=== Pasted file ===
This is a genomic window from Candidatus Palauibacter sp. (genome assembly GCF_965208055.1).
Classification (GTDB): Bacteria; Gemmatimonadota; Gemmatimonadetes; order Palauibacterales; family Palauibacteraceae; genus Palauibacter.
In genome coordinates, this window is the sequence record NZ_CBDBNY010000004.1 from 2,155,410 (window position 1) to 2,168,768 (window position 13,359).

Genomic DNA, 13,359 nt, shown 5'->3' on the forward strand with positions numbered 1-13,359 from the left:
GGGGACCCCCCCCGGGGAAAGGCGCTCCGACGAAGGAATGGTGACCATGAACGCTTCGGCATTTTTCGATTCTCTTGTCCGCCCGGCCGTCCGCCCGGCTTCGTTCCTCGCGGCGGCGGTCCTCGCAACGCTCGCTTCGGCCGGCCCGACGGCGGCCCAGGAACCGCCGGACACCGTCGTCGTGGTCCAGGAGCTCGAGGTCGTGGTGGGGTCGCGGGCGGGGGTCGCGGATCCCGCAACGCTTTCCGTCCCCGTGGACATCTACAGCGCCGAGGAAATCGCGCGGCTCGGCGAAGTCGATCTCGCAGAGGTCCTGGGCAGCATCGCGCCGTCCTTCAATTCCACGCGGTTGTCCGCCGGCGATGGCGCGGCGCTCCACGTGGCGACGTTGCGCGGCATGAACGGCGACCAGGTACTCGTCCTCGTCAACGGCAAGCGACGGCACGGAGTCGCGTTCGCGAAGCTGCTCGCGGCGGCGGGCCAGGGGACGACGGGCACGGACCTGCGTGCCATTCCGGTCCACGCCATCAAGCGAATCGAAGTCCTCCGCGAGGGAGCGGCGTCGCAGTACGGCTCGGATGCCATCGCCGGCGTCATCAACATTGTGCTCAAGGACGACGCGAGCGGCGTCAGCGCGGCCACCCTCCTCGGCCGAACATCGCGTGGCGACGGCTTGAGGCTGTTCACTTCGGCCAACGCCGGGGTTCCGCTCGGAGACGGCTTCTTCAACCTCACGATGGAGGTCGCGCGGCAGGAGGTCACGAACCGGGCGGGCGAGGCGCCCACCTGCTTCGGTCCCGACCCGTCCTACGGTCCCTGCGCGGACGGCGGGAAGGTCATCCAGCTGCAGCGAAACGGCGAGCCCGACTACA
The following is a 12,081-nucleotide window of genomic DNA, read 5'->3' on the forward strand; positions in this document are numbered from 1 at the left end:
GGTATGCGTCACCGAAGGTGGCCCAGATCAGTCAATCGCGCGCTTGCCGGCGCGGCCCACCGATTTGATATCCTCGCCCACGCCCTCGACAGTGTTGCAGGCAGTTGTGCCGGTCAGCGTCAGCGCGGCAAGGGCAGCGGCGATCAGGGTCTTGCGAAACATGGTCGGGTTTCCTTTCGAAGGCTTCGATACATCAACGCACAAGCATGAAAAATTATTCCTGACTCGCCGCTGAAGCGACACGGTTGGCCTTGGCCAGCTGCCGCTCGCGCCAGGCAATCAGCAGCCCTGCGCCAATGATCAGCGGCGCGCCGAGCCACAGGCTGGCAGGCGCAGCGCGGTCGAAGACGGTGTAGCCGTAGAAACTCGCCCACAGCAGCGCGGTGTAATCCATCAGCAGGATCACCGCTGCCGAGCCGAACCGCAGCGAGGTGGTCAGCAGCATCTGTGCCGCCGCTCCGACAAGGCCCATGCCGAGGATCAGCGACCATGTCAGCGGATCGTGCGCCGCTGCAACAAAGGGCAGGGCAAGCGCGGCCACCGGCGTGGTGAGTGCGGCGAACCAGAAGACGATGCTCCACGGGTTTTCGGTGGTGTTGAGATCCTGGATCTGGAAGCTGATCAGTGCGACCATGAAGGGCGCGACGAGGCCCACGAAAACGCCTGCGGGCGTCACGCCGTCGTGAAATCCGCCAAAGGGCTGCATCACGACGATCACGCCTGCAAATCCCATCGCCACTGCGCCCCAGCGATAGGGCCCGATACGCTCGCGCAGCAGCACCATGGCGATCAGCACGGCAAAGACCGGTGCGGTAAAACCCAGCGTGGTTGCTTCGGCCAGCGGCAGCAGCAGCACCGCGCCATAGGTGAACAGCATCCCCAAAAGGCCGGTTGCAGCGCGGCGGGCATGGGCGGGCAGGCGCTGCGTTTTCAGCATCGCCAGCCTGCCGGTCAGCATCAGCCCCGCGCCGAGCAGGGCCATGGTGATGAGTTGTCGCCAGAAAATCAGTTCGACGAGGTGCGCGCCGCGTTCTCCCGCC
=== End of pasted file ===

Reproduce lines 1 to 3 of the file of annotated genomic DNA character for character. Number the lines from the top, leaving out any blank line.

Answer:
This is a genomic window from Candidatus Palauibacter sp. (genome assembly GCF_965208055.1).
Classification (GTDB): Bacteria; Gemmatimonadota; Gemmatimonadetes; order Palauibacterales; family Palauibacteraceae; genus Palauibacter.
In genome coordinates, this window is the sequence record NZ_CBDBNY010000004.1 from 2,155,410 (window position 1) to 2,168,768 (window position 13,359).